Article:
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Zach Vouga: Clear the way for the new vegan

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Perfect Day's animal-free dairy is created by microflora (fungi & bacteria) that has the exact DNA sequence needed to produce cow's whey protein, resulting in a bio-identical replica without the cow.

ZACH VOUGA: “Plant-based” is often used synonymously with “vegan”, and in general, there have always been immense amounts of confusion, uncertainty, and disagreement about whether or not this is a misnomer. My long-rooted feelings have always been that presenting “plant-based” and “vegan” as synonyms was an industry-fueled decision for a more mainstream marketing appeal. “Vegan” or “veganism” for many is a triggering concept. I’ve heard from countless folks that the words alone sometimes evoke feelings of exclusivity, elitism, and even radicalism. For businesses, my own included, “plant-based” was an excellent way to package vegan concepts without noisy stigmas. For some of my fellow ethical vegan comrades, the “plant-based” designation meant “a vegan without the ethics” or someone who found their way to a vegan diet for reasons outside of animal welfare. It’s also important to note that veganism is not merely a diet; it’s a lifestyle focused on minimizing suffering. It affects other factors such as clothing and personal care products…

As the years piled on, global interest in veganism grew, and the movement’s darlings (the initiatives that garnered the most hype) were revolutionary animal protein analogs. The “big three” most transformational products were Beyond Burgers, Impossible Burgers, and JUST Egg…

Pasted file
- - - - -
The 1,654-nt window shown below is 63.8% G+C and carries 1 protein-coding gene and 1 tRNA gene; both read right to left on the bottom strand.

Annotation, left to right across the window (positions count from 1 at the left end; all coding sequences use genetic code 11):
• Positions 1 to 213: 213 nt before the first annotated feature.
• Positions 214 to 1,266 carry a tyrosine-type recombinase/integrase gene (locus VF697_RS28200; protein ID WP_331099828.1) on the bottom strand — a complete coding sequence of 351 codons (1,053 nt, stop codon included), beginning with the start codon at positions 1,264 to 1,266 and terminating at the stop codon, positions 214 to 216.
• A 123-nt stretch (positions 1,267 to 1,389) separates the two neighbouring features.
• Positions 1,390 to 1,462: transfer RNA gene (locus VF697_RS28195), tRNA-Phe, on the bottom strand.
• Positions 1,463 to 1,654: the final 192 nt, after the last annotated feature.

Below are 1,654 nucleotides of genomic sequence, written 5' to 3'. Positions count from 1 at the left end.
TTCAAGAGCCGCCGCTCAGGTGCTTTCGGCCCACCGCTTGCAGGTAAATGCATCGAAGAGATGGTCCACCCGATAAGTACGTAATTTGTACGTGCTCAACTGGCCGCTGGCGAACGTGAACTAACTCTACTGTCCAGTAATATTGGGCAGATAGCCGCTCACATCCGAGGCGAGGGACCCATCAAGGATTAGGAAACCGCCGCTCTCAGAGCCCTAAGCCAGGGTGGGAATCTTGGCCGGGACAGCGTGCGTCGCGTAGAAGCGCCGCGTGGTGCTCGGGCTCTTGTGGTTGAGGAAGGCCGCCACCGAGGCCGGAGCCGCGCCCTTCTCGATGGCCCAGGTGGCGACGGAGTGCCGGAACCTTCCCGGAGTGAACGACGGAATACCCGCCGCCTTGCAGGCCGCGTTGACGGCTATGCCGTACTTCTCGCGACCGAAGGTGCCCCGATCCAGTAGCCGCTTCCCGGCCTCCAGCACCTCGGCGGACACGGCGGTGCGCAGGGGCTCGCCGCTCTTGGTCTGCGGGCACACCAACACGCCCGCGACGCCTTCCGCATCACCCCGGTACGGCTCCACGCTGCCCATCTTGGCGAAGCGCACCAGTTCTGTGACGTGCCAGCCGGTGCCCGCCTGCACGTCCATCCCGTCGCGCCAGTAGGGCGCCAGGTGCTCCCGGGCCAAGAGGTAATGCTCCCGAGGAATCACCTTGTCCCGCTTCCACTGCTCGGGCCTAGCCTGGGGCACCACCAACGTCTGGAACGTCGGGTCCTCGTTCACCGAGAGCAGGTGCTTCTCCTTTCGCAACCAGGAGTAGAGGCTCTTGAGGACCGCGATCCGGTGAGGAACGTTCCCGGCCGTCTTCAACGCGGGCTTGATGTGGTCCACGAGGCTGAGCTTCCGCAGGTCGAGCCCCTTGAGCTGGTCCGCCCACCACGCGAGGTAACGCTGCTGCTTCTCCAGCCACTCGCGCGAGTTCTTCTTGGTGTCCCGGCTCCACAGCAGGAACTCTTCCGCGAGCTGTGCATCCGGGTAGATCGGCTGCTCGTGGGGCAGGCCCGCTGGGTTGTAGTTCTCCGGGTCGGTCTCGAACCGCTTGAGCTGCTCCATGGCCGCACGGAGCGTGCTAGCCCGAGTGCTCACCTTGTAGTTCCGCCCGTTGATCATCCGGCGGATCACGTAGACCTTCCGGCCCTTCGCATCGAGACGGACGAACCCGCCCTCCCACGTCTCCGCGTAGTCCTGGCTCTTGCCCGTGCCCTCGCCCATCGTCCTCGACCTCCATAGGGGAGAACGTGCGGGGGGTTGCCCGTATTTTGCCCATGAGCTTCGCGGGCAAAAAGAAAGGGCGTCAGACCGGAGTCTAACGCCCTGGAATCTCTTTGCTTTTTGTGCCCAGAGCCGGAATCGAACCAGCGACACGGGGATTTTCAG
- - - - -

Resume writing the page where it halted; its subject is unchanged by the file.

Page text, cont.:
The conversations started to turn for some, with the term “plant-based” used to indicate a diet that either entirely or mainly comprises whole plant foods that are raw or minimally processed. However, this is not a collectively agreed upon or sanctioned school of thought, and there is still immense amounts of gray area enveloping the matter.

But what if I told you this conversation was about to enter a new dimension of perplexity and clarity? That’s a paradox if I ever heard one. Enter animal-free dairy… Perfect Day Foods has surreptitiously created one of the most important, promising, and divisive products for the vegan & plant-based movement. Perfect Day’s animal-free dairy is created by microflora (fungi & bacteria) who have gone to college and learned the exact DNA sequence needed to produce cow’s whey protein, resulting in a bio-identical replica without the cow. Oh yeah, it also happens to be both lactose and cholesterol-free…

I used the paradoxical descriptors of perplexity and clarity earlier because A) microflora learning DNA sequences and making cow’s milk is of mind-blowing perplexity, and B) we are finally forced into some semblance of clarity in terms of the great “vegan” and “plant-based” conflation. I have always defined veganism as a philosophy and way of living that aims to exclude every form of exploitation and cruelty to animals for food or any other purpose. Under this definition, Perfect Day’s animal-free dairy is vegan, but it is not plant-based. Read that again. Similarly, companies like JUST are making tremendous strides at creating cultured meat from a single fallen feather from a perfectly alive and healthy chicken. Cultured meat or “lab-grown” meat, if handled with the same cruelty-free precautions (i.e., methods that don’t require foetal bovine serum), poses the same divisive lines between “vegan” and “plant-based.”

We are entering a world where businesses and brands will no longer be able to use these terms synonymously or without careful consideration, context, and deeper consumer inquiry. We are entering the world of “The New Vegan,” a consumer who is cruelty-free and environmentally conscious but still consumes real meat and real dairy. The New Vegan is not plant-based, and they might not even realize or accept that they’re, in fact, vegan. Eventually, if these products take off, the entire world may one day become vegan under my definition. Once fully adopted, the term will slowly sink into the obscured historical past… There will also always be those who remain plant-based for health reasons and refrain. However, these groups are not the multitude of constituents who identify as vegan, nor are they the individuals that meat and dairy alternative brands target for sales and growth. SOURCE…

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